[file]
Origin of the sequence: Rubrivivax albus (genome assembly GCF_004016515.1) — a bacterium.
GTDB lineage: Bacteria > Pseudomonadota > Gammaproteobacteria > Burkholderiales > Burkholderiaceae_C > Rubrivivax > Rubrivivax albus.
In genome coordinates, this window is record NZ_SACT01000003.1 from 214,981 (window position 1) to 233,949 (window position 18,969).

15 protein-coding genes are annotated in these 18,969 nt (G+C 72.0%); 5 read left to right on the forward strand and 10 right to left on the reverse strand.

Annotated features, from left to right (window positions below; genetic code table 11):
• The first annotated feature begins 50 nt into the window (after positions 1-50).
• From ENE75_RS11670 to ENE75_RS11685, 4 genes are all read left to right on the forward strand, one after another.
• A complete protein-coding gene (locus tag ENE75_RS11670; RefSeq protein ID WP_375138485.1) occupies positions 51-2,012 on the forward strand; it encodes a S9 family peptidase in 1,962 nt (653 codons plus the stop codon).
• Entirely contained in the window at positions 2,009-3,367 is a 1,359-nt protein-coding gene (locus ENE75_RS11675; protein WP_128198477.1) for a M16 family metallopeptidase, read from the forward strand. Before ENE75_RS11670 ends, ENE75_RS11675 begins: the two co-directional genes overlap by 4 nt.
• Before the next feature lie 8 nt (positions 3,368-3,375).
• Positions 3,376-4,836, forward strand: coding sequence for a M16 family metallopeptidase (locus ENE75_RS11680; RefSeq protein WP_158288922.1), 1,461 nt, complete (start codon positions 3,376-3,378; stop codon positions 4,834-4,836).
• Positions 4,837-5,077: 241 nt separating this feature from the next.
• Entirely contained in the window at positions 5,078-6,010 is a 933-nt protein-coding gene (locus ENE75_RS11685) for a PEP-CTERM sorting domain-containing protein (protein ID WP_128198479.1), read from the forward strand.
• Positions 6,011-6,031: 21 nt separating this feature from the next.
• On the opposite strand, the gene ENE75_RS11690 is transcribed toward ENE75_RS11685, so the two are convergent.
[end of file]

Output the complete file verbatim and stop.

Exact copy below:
Origin of the sequence: Rubrivivax albus (genome assembly GCF_004016515.1) — a bacterium.
GTDB lineage: Bacteria > Pseudomonadota > Gammaproteobacteria > Burkholderiales > Burkholderiaceae_C > Rubrivivax > Rubrivivax albus.
In genome coordinates, this window is record NZ_SACT01000003.1 from 214,981 (window position 1) to 233,949 (window position 18,969).

15 protein-coding genes are annotated in these 18,969 nt (G+C 72.0%); 5 read left to right on the forward strand and 10 right to left on the reverse strand.

Annotated features, from left to right (window positions below; genetic code table 11):
• The first annotated feature begins 50 nt into the window (after positions 1-50).
• From ENE75_RS11670 to ENE75_RS11685, 4 genes are all read left to right on the forward strand, one after another.
• A complete protein-coding gene (locus tag ENE75_RS11670; RefSeq protein ID WP_375138485.1) occupies positions 51-2,012 on the forward strand; it encodes a S9 family peptidase in 1,962 nt (653 codons plus the stop codon).
• Entirely contained in the window at positions 2,009-3,367 is a 1,359-nt protein-coding gene (locus ENE75_RS11675; protein WP_128198477.1) for a M16 family metallopeptidase, read from the forward strand. Before ENE75_RS11670 ends, ENE75_RS11675 begins: the two co-directional genes overlap by 4 nt.
• Before the next feature lie 8 nt (positions 3,368-3,375).
• Positions 3,376-4,836, forward strand: coding sequence for a M16 family metallopeptidase (locus ENE75_RS11680; RefSeq protein WP_158288922.1), 1,461 nt, complete (start codon positions 3,376-3,378; stop codon positions 4,834-4,836).
• Positions 4,837-5,077: 241 nt separating this feature from the next.
• Entirely contained in the window at positions 5,078-6,010 is a 933-nt protein-coding gene (locus ENE75_RS11685) for a PEP-CTERM sorting domain-containing protein (protein ID WP_128198479.1), read from the forward strand.
• Positions 6,011-6,031: 21 nt separating this feature from the next.
• On the opposite strand, the gene ENE75_RS11690 is transcribed toward ENE75_RS11685, so the two are convergent.